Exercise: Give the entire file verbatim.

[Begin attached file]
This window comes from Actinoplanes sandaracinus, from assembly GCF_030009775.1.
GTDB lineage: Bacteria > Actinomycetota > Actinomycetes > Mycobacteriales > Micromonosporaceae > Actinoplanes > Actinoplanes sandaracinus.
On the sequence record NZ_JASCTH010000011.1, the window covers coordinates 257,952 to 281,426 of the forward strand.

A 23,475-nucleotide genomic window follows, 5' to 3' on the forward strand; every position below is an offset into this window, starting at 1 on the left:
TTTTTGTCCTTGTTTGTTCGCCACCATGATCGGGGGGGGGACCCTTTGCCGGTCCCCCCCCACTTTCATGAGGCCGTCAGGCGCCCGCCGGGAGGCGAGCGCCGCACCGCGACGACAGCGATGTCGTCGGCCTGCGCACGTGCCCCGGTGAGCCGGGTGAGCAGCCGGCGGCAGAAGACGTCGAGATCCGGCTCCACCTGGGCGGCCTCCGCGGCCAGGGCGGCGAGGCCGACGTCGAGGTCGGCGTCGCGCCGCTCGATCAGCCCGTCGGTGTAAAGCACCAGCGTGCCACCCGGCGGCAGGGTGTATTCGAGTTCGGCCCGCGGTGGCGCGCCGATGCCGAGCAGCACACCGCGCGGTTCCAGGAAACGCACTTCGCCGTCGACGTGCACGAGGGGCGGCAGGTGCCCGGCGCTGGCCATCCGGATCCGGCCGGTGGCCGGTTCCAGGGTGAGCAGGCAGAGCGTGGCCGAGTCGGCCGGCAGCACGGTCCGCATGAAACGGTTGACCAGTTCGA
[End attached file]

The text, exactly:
This window comes from Actinoplanes sandaracinus, from assembly GCF_030009775.1.
GTDB lineage: Bacteria > Actinomycetota > Actinomycetes > Mycobacteriales > Micromonosporaceae > Actinoplanes > Actinoplanes sandaracinus.
On the sequence record NZ_JASCTH010000011.1, the window covers coordinates 257,952 to 281,426 of the forward strand.

A 23,475-nucleotide genomic window follows, 5' to 3' on the forward strand; every position below is an offset into this window, starting at 1 on the left:
TTTTTGTCCTTGTTTGTTCGCCACCATGATCGGGGGGGGGACCCTTTGCCGGTCCCCCCCCACTTTCATGAGGCCGTCAGGCGCCCGCCGGGAGGCGAGCGCCGCACCGCGACGACAGCGATGTCGTCGGCCTGCGCACGTGCCCCGGTGAGCCGGGTGAGCAGCCGGCGGCAGAAGACGTCGAGATCCGGCTCCACCTGGGCGGCCTCCGCGGCCAGGGCGGCGAGGCCGACGTCGAGGTCGGCGTCGCGCCGCTCGATCAGCCCGTCGGTGTAAAGCACCAGCGTGCCACCCGGCGGCAGGGTGTATTCGAGTTCGGCCCGCGGTGGCGCGCCGATGCCGAGCAGCACACCGCGCGGTTCCAGGAAACGCACTTCGCCGTCGACGTGCACGAGGGGCGGCAGGTGCCCGGCGCTGGCCATCCGGATCCGGCCGGTGGCCGGTTCCAGGGTGAGCAGGCAGAGCGTGGCCGAGTCGGCCGGCAGCACGGTCCGCATGAAACGGTTGACCAGTTCGA